After a decade of denial and ideological assault on science-based public health, the passage of the omnibus appropriations bill this past weekend represents a major win for youth advocates who support rights-based, evidence-based sexual and reproductive health programs. Not only did the legislation “flip the switch” on $114 million in federal spending from abstinence-only-until-marriage programs to comprehensive teen pregnancy prevention and sex education programs, it also established an office on adolescent health within the office of the Secretary at HHS.
While these victories are significant, advocates will need to maintain their vigilance given the timidity many Democrats and Administration officials have exhibited when it comes to sexual health issues.
On Sunday, December 13th, the Senate passed the Omnibus Appropriations Bill by a vote of 57 to 35. The House passed the bill late last week by a vote of 221 to 202. This appropriations “catch-all” bill contains all of the remaining FY 2010 spending bills with the exception of Defense. The omnibus bill will now go to the President for his signature.
The Omnibus Appropriations Bill marked two significant victories impacting the sexual health of young people.
First, Congress and the Obama Administration removed all direct funding ($99.5 M) for the ideological-based and harmful Community-Based Abstinence Education program and in its place provided $114.5 million for more comprehensive, evidence-based teenage pregnancy prevention. This is a great first step and a sea change from the Bush Administration. However, we know that young people are not just facing problems related to unintended pregnancy, but also HIV and other sexually transmitted infections (STIs), and that’s why it is important that these funds also be used for comprehensive sex education programs that can address a number of sexual health needs.
Second, Congress placed this sexual health initiative in the newly established Office of Adolescent Health (OAH) under the Secretary of Health and Human Services. This is a major step forward in ensuring that the sexual and reproductive health of young people will be monitored by public health professionals rather than ideologues as in the past. According to the conference summary, “the conferees intend that the Office of Adolescent Health shall coordinate its efforts with the Administration for Children and Families, Centers for Disease Control and Prevention, and other appropriate HHS offices and operating divisions.” We also know that this new Office of Adolescent Health will integrate and coordinate a broad array of adolescent health issues, including wellness, substance abuse, mental health, obesity, etc. This holistic approach is welcomed since it treats young people as human beings rather than as a set of independent, isolated “risk factors.”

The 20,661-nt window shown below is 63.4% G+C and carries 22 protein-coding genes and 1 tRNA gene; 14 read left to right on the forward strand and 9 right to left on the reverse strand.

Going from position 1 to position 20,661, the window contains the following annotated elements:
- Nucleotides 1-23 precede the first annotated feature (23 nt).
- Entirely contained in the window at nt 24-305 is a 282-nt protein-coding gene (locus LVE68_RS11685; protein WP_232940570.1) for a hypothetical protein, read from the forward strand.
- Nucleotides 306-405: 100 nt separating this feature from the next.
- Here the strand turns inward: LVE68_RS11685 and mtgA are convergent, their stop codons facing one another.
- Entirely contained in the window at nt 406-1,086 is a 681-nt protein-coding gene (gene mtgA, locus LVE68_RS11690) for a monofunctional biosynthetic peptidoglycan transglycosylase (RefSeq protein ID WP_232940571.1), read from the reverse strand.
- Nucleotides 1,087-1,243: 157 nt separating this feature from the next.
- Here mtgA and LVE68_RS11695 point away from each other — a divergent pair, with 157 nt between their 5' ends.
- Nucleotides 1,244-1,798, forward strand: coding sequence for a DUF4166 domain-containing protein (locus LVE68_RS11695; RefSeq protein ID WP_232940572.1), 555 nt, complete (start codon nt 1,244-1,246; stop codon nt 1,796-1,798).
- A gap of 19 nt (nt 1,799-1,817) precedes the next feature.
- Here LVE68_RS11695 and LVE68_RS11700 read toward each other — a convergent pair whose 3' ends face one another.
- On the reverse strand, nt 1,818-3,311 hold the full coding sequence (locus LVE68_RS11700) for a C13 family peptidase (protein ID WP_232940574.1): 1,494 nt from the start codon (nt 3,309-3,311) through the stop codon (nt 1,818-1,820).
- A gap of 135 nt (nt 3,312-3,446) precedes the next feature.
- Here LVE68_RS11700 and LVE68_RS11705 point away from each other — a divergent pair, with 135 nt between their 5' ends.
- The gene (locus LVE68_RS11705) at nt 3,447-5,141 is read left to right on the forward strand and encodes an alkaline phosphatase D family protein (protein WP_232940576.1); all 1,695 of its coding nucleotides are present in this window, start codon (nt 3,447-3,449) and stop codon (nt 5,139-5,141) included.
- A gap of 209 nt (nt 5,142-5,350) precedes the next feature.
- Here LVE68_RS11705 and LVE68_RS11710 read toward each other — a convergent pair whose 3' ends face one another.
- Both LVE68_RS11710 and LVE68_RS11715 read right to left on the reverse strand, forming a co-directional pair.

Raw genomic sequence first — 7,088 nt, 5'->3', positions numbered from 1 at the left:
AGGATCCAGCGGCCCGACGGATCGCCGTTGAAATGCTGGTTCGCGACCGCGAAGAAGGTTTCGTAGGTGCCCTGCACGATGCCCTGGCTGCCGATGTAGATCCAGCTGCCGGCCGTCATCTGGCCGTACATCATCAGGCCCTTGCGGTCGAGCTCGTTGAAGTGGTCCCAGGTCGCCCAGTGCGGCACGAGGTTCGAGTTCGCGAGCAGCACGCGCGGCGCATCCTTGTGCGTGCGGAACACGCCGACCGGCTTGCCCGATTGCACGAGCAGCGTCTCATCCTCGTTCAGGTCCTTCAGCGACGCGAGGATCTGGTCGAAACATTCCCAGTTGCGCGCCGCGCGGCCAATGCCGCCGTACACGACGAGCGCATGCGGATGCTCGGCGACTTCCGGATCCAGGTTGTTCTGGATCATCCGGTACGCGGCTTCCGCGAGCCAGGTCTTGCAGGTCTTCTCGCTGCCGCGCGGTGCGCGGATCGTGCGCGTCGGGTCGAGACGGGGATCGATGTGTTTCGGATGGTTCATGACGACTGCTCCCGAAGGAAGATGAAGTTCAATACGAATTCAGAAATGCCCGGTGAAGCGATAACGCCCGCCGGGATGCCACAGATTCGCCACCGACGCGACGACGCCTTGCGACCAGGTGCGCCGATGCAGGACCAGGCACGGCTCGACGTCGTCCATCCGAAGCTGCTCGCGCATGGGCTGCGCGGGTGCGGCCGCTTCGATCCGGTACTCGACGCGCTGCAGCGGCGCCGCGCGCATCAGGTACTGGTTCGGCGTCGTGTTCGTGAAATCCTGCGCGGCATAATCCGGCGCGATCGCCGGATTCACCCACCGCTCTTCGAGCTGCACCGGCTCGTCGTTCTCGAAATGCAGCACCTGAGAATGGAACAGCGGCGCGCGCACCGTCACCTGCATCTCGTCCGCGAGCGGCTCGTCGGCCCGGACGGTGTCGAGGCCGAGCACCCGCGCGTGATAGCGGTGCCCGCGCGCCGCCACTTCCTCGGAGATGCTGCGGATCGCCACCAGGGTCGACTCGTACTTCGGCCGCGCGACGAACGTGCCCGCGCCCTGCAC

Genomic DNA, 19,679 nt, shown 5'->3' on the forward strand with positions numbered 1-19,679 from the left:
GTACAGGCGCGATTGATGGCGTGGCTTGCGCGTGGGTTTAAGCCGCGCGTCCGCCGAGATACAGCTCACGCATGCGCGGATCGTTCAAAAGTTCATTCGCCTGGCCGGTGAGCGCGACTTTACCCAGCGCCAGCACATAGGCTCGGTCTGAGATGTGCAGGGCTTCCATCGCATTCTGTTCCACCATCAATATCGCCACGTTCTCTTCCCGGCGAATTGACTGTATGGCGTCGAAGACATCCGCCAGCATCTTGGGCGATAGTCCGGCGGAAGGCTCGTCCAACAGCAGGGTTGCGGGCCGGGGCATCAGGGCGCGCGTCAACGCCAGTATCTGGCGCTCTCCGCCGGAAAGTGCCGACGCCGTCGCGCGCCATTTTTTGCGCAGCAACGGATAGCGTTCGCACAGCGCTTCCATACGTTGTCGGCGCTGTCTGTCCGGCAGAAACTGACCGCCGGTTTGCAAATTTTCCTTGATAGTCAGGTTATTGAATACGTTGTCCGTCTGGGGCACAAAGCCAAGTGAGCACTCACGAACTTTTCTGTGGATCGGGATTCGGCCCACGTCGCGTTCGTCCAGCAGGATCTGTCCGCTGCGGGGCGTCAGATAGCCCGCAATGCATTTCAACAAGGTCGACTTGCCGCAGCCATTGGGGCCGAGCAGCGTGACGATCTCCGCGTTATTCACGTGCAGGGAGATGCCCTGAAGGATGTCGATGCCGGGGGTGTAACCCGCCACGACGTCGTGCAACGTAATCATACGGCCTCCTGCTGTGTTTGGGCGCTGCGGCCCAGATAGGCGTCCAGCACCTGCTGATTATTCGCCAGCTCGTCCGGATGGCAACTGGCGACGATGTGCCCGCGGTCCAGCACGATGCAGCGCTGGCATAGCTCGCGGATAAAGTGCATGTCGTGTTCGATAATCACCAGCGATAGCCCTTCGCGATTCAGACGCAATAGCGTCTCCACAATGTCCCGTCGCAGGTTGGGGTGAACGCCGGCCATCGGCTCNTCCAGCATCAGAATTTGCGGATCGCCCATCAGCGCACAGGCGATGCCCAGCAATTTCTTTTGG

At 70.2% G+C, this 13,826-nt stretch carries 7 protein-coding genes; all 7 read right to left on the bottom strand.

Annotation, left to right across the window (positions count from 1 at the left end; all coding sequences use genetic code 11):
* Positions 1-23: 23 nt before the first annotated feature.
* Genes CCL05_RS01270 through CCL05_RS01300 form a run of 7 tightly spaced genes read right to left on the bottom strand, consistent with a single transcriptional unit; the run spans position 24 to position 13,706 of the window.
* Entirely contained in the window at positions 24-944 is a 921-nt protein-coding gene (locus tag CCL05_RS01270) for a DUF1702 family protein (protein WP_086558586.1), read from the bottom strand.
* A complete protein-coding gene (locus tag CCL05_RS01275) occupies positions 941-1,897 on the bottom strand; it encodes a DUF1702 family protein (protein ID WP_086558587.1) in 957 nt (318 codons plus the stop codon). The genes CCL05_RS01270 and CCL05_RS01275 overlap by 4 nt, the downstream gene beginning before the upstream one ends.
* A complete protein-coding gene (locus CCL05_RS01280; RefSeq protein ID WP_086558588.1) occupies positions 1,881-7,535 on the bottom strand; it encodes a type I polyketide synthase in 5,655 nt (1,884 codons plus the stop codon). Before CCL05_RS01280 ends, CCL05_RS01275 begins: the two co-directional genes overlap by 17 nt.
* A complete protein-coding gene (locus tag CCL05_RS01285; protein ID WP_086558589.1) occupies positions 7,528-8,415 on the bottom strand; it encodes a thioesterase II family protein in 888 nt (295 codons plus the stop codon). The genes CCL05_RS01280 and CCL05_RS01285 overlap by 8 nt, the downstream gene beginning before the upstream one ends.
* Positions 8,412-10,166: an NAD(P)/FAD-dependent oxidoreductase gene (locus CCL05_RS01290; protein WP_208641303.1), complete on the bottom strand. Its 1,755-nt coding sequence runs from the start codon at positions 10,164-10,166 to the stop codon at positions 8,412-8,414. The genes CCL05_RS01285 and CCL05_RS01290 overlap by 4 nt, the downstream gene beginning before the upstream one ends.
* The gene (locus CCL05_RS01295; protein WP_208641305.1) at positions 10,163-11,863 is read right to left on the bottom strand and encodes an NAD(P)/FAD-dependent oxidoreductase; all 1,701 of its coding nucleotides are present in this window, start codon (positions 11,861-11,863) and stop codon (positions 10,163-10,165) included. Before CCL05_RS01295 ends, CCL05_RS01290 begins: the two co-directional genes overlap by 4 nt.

As the Administration begins to structure the Office of Adolescent Health, there are a few key principles that we would encourage them to adopt from its inception:
1. Youth Leadership – Young people should be engaged as partners from the very beginning. Too often, governments develop programs and policies that impact young people without ever hearing from young people themselves. Establishing a youth advisory committee should be a priority for OAH. Youth should not be seen and treated just as part of the problem; they must also be seen and treated as part of the solution. .
2. Diversity – When it comes to sexual and reproductive health, one program is not enough. What works in urban areas, may not work in rural areas. What works for African American youth may not work for Latino youth. What works for heterosexual youth may not work for lesbian, gay, bisexual and transgender (LGBT) youth. The Office of Adolescent Health needs to ensure that funding and program development encompasses the needs and concerns of all young people, especially those living in communities with the greatest health care disparities.
3. Evidence-Based AND Rights-Based – Science and evidence must be the foundations of all decisions related to funding and programs. We have just emerged from ten years of pseudo-science and ideological politics. We must ensure that any program that addresses the sexual and reproductive health of America’s youth be grounded in fact, including those that may qualify for the “innovative strategies” grants. We must also ensure that policies are based on the fundamental rights of young people to complete information about their sexual health and access to confidential services.
4. Transparency – There should be clear documentation about how funding decisions are made and what programs are being funded. The OAH should conduct regular update meetings with public health and youth advocates to ensure that communication is open and policy guidelines are clear.
There can be no doubt that the appropriations bill represents a major victory. But, only time will tell how the Obama Administration fulfills the ultimate vision of creating a sexually healthy America. Young people are the cornerstones of that pursuit. We must remain vigilant and continue to provide feedback to an Administration and Democratic Hill leadership that at times appears to be listening with only one ear.